After a bill that would have created a statewide certification program for peer support workers in Vermont failed in the legislature last spring, advocates continued to pursue the idea.
“When they kind of shut it down, the peer movement, in their own way, went back to the drawing board: OK, we’ve got to come at it a different way. Let’s try to redefine what we’re trying to say,” Vermont Psychiatric Survivors Executive Director Karim Chapman said.
Vermont is one of only four states that does not have a mental health peer certification process.
The Department of Mental Health issued a $30,000 grant to Pathways Vermont, which operates the state’s Peer Workforce Development Initiative, to pay for a series of meetings that would seek to resolve “key issues and risks” associated with peer certification by soliciting stakeholder input. Pathways subcontracted Wilda L. White Consulting, a firm owned and operated by the founder of the nonprofit MadFreedom.
Over the course of six Zoom sessions hosted by White this fall, peers and others discussed various potential forms of certification and certifying bodies, eligibility requirements and training focuses, as well as how the mental health continuum of care would incorporate certified peers. After each session, White distributed a survey to gather more detail from participants. DMH will review responses.
“Part of my job here is to submit a report,” White explained at the final meeting. “And in that report, it should contain a recommended design of a statewide peer support worker certification program, include a summary of items that need resolution, and then create a work plan of what are the next steps and how will we get that done.”
She explained that phase two of the process will be “convening a smaller group, still with broad stakeholder representation, to finalize where we go from here, so we can move into certification and move into implementation of a certification program.”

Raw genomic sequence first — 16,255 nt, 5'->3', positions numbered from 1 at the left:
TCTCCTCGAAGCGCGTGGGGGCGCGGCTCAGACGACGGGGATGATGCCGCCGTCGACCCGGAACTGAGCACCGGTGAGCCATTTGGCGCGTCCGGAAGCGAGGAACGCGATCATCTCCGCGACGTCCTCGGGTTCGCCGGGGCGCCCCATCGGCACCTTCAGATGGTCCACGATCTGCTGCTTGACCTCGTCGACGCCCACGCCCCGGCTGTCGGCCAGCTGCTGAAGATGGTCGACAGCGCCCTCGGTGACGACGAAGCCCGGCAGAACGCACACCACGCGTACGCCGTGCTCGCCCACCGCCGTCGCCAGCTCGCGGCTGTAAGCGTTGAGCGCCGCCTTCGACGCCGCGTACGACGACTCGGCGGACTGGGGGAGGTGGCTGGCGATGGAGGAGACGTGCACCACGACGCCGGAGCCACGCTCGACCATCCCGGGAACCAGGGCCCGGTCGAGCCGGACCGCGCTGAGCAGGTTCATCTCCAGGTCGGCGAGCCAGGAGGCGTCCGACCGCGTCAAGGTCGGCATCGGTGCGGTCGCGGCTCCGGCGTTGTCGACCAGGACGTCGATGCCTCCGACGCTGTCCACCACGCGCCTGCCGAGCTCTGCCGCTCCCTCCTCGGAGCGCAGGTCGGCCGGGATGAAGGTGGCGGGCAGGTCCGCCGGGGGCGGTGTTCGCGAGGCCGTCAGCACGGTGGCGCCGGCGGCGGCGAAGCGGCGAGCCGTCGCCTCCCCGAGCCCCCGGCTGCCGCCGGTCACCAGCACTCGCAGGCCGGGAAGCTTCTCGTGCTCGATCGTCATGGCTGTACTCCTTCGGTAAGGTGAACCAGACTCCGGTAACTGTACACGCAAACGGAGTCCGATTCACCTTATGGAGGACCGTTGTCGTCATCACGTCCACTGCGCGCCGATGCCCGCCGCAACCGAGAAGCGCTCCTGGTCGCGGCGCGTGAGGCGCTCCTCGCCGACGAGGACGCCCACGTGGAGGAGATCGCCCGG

DMH intends to make use of this work, according to Director of Policy Nicole DiStasio.
“The Department expects to have a recommendation from the stakeholder workgroup that will inform the next steps for this critical work,” she said.
Last spring, after the legislature had stripped the funding from the peer certification bill drafted by Vermont’s peer-led organizations, those same organizations sent a letter to ask lawmakers to allow them to “work cooperatively with DMH to develop and implement a statewide peer certification program outside of the legislative process.”
But Vermont’s precise path to peer certification, if it happens, is not yet certain. Senator Ginny Lyons, the presumptive chair of the Senate Committee on Health and Welfare, mentioned her awareness of ongoing discussions involving the Office of Professional Regulation and the Secretary of State’s office as well as DMH and peers
“Do we need to do anything legislatively, except maybe rubber-stamp what’s happened or make some tweaks to what they’re proposing?” Lyons wondered. ““I will be catching up with that. I would like to bring them into committee and have that conversation.”